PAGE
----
Beautiful old bakli houses with log fires, hot water, big puffy beds and trained chefs.

When my alarm goes off at 6am, it’s pitch black and three degrees Celsius – and al fresco yoga time, apparently. Layered up and with double-socks, I reluctantly hit the mat. I hate the cold and whimper pathetically, but Shivachittam only smiles (the way one smiles when a child shows you a terrible painting they made) and fires me into round after round of asanas and pranayamic breathing until my blood boils like lava and my mind is clear of all thought. Thoroughly invigorated, I wolf down breakfast – bowls of ruby-like pomegranate seeds, thick yoghurt, warm roti and freshly laid eggs. I can’t wait to get out on our 10km hike, especially now that temperatures have reached a much more agreeable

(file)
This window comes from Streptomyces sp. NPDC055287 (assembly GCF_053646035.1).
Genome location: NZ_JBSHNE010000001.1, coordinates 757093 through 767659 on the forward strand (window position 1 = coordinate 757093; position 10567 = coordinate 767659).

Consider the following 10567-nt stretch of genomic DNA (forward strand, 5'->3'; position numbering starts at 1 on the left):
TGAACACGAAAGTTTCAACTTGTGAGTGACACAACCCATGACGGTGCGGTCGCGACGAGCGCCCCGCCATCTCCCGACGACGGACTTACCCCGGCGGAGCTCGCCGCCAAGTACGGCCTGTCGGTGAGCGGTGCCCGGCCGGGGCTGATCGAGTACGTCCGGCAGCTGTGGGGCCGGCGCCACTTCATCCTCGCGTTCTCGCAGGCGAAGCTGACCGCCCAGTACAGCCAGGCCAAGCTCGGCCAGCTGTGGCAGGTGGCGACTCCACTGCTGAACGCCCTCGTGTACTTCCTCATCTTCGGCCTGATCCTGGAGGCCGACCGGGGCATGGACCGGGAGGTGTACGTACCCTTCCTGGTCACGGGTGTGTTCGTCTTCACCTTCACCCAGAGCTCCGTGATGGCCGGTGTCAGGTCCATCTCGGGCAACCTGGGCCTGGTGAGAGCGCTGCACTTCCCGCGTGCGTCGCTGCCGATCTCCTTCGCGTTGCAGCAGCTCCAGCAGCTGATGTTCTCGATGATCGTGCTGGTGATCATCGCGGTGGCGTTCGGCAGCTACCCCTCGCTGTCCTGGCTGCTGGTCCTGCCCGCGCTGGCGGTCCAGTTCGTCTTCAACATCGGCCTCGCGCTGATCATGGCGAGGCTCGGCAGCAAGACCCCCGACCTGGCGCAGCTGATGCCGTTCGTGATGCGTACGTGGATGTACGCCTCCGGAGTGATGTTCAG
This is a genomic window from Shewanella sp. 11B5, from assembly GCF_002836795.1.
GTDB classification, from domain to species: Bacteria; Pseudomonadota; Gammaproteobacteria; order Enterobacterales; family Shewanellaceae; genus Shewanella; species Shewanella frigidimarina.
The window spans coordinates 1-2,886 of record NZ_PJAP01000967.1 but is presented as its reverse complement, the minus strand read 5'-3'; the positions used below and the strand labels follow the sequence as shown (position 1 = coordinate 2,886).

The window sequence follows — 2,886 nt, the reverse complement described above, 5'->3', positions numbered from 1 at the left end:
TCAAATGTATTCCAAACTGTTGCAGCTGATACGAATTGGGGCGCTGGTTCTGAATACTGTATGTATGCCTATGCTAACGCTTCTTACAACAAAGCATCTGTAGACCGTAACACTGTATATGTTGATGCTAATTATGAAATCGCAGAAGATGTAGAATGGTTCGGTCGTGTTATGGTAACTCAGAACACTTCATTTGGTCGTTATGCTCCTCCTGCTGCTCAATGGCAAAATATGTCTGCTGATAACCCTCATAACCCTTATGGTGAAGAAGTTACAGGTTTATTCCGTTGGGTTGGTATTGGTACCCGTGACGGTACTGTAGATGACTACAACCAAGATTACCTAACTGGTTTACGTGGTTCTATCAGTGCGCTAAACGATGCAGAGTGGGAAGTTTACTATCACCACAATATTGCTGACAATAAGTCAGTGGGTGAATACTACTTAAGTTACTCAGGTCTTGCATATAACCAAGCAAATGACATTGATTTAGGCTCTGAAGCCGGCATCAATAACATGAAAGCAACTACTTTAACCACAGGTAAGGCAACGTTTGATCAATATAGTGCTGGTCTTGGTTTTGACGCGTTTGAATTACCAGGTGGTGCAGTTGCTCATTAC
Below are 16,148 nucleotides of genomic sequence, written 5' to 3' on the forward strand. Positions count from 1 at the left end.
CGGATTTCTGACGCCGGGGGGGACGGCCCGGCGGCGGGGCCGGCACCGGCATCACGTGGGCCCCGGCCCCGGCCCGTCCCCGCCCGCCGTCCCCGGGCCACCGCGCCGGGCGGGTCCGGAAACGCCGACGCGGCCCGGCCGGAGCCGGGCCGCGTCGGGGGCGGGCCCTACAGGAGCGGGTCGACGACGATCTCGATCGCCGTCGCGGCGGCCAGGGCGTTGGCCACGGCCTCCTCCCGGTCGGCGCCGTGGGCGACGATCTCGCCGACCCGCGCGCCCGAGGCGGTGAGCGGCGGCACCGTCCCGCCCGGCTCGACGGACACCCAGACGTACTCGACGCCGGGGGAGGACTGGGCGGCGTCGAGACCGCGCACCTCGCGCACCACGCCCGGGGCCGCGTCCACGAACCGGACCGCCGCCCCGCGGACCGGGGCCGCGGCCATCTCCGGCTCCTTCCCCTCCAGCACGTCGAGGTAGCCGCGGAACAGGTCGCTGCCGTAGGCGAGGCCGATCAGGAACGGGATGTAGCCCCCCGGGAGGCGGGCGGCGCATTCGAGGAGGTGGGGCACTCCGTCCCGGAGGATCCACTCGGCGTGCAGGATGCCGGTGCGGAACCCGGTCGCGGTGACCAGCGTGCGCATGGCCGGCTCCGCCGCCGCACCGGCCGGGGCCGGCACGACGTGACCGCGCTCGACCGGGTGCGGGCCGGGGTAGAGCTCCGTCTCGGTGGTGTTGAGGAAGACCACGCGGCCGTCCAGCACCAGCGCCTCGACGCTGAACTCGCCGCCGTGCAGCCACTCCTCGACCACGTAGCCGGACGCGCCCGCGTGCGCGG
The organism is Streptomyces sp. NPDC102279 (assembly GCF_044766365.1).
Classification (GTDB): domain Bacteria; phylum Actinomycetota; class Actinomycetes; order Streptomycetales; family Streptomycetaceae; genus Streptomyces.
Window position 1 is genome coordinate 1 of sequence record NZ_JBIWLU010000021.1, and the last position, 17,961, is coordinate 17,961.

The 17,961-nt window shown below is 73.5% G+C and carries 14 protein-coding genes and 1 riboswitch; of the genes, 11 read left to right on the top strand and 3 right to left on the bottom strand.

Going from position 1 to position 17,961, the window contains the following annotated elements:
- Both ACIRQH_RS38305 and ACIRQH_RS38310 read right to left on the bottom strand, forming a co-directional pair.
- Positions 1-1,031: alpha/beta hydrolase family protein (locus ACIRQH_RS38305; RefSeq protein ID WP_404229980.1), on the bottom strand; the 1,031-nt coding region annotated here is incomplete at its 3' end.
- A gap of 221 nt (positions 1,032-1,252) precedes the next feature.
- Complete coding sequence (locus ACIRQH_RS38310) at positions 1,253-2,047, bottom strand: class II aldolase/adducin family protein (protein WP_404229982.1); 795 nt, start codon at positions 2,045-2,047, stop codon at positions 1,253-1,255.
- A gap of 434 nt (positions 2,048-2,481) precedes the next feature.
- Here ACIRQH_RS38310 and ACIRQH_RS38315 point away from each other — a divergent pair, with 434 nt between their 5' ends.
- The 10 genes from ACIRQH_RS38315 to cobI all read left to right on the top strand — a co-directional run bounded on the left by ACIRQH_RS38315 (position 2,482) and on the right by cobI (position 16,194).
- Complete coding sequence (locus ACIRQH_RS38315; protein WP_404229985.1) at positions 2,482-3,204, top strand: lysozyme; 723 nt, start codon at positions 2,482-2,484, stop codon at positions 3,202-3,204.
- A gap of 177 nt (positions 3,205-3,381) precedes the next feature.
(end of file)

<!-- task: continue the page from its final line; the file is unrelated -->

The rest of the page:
23 degrees.

There’s evidence of settlers dating back to 2,000BCE in the Shivalaya Valley. “The Assyrians and Kassites, who fled here after the fall of Babylon,” the encyclopaedic Rudy tells me as we pass through sun-dappled forests of pine and rhododendron, their scarlet flowers just coming into bloom. On other stretches, there are cedar and cypress trees, oak and roses, and little orange Hindu temples. Women in pink and gold pichhora petticoats appear from nowhere in the middle of woods, herding cows while carrying enormous bundles of branches on their heads, conjuring scenes that have barely changed in millennia.

Morning views